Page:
Hand-to-mouth nation: Roughly 40 percent of US households living paycheck to paycheck but two thirds of these families are not considered poor by economic definitions.
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People have a hard time believing that in the wealthiest country in the world, we have close to half of our population living hand-to-mouth bouncing from one paycheck to another. A recent paper released by the Brookings Institution’s BPEA conference shows that people living hand-to-mouth are largely those with “middle class” incomes. Of course middle class doesn’t say much in a world where banks are inflating our debt away and the US dollar has lost considerable purchasing power over the last generation. What was telling from the report was that 40 percent of US households live paycheck to paycheck. This might not be a surprise given the vast number of people working in low wage jobs. What was telling from the report was that two out of three of these households represent a part of the “wealthier” income segment of our society. The paper discusses how many of these people are house rich but cash poor. These people basically live in their retirement fund.
The paper was telling but also had a very low threshold as to what it considers “substantial” holdings. The paper placed the bar at $50,000 where a family would be considered “wealthy” which is rather low. What the paper found was that many of these families that hold some chunk of wealth are actually living very similar lives to the poor in America. This all makes sense. If you own a home and most of your net worth is tied up in your property, this does very little in addressing short-term cash flow issues which unfortunately are extremely common.
Those that are considered to be “wealthy hand-to-mouth” tend to be older and more educated:
What is significant about the paper is how low the bar is getting for someone to be considered wealthy. After all, we do have over 47 million people on food stamps with virtually no liquid savings. The median net worth for young Americans is actually negative thanks to the mountains of debt they are carrying via student loans. What you realize is that slowly the avenues towards wealth are being closed off or are certainly becoming much harder to pass through. This ties in with policy actions from the Fed which amount to a large wealth transfer to the rich. It was interesting to hear the President of the Dallas Fed mention this in regards to QE.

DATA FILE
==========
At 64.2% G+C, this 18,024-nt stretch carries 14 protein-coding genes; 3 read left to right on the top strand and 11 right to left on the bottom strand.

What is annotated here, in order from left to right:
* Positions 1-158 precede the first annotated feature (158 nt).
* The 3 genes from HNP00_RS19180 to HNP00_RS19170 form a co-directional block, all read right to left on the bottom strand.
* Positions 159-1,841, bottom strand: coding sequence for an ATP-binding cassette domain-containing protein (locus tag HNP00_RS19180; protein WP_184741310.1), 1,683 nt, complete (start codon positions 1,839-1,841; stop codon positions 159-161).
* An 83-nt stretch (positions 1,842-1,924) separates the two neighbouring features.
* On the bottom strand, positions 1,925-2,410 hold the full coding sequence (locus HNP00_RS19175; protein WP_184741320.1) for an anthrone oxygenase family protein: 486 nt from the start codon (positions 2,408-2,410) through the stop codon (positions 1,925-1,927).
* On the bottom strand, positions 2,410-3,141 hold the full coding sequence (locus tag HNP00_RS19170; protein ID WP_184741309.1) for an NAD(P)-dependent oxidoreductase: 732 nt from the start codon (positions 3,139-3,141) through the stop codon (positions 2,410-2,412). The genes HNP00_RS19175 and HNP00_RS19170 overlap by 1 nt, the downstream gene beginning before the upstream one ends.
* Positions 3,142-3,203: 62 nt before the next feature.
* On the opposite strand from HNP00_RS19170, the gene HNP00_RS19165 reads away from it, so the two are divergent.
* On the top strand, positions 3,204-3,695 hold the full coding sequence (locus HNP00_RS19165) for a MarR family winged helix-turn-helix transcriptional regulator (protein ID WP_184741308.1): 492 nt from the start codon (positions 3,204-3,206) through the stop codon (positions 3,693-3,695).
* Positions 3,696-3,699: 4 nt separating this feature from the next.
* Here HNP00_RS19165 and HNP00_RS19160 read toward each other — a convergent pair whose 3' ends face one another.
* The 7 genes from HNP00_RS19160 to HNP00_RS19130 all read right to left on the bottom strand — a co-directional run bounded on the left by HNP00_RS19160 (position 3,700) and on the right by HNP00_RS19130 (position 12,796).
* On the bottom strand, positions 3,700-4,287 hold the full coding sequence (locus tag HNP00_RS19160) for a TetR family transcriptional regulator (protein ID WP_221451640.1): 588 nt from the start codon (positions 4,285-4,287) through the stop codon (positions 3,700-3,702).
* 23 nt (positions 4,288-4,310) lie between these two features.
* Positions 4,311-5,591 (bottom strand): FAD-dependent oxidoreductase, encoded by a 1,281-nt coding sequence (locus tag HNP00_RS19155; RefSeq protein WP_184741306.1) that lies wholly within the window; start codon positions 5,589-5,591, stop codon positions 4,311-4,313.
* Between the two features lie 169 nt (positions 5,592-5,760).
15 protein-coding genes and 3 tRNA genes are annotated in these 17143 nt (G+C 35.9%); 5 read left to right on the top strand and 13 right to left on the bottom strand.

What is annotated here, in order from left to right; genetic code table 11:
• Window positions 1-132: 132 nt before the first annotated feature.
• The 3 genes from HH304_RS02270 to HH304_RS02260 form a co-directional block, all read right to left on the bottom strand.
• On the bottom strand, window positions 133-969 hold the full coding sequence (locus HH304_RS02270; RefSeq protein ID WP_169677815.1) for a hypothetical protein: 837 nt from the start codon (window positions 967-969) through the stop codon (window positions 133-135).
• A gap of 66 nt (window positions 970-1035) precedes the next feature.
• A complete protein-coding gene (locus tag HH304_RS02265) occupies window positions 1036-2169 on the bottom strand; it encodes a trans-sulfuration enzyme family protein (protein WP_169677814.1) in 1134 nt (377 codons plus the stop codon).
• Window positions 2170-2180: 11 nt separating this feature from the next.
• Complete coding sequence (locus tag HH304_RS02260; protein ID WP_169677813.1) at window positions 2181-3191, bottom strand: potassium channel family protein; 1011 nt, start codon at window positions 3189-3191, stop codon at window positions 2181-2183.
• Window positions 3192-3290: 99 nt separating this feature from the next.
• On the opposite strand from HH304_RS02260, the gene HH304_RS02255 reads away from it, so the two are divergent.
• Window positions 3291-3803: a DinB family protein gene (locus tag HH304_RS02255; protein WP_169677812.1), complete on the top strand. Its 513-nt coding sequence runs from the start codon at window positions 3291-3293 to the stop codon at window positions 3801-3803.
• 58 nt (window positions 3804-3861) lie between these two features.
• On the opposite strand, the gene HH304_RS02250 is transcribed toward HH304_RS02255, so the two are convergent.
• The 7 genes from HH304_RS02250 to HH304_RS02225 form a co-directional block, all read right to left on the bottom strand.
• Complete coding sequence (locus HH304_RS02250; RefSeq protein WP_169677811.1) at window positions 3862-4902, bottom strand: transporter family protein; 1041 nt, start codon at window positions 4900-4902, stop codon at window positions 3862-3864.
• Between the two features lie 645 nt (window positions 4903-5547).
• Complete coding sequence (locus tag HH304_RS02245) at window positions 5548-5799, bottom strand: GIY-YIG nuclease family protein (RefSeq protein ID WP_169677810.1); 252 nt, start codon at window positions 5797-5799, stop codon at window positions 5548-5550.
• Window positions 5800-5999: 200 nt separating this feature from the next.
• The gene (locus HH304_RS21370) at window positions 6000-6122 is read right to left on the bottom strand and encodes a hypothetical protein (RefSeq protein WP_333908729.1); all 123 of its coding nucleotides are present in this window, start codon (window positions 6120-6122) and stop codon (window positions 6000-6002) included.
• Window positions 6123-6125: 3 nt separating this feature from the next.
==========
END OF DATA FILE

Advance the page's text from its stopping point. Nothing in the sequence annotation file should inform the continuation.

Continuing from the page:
When we look at where jobs are being created, we can only forecast that those living hand-to-mouth will be increasing in the next decade:
While the US lost 4 million good paying jobs since the recession hit we have added 3.6 million low-wage jobs. We now have the largest number of Americans working in low-wage jobs as a percentage of our entire work force.
This hand-to-mouth living may not seem like a big deal but it does say more about how we view economic policy and the impact of larger scale bailouts. The financial sector is doing well thanks to targeted bailouts but it is certainly not trickling down. This much is clear and the above figures merely reflect a slow erosion of the middle class.
It should matter that our nation is seeing a dramatically higher number of people living paycheck to paycheck. The income and wealth inequality in the nation is staggering. Just take a look at where wealth stands:
The top 1 percent control 43 percent of all available wealth. The top 5 percent control 72 percent of all available wealth. The bottom 80 percent only has control of 7 percent of total wealth.
It isn’t a surprise that many middle class families are living hand-to-mouth. I wouldn’t consider $50,000 in savings to be substantial especially if you are nearing retirement age and the only asset you have is a home. Yet this is how low the bar is now being placed for someone to be considered financially well off.
It almost seems like things that were once accepted as part of the middle class like good healthcare, quality education, and access to affordable housing are now becoming items of luxury. Do people still think that inflation is a good policy action especially when the inflation is being spurred on by bailouts to the financial sector? I’m sure those living hand-to-mouth have something to say about this.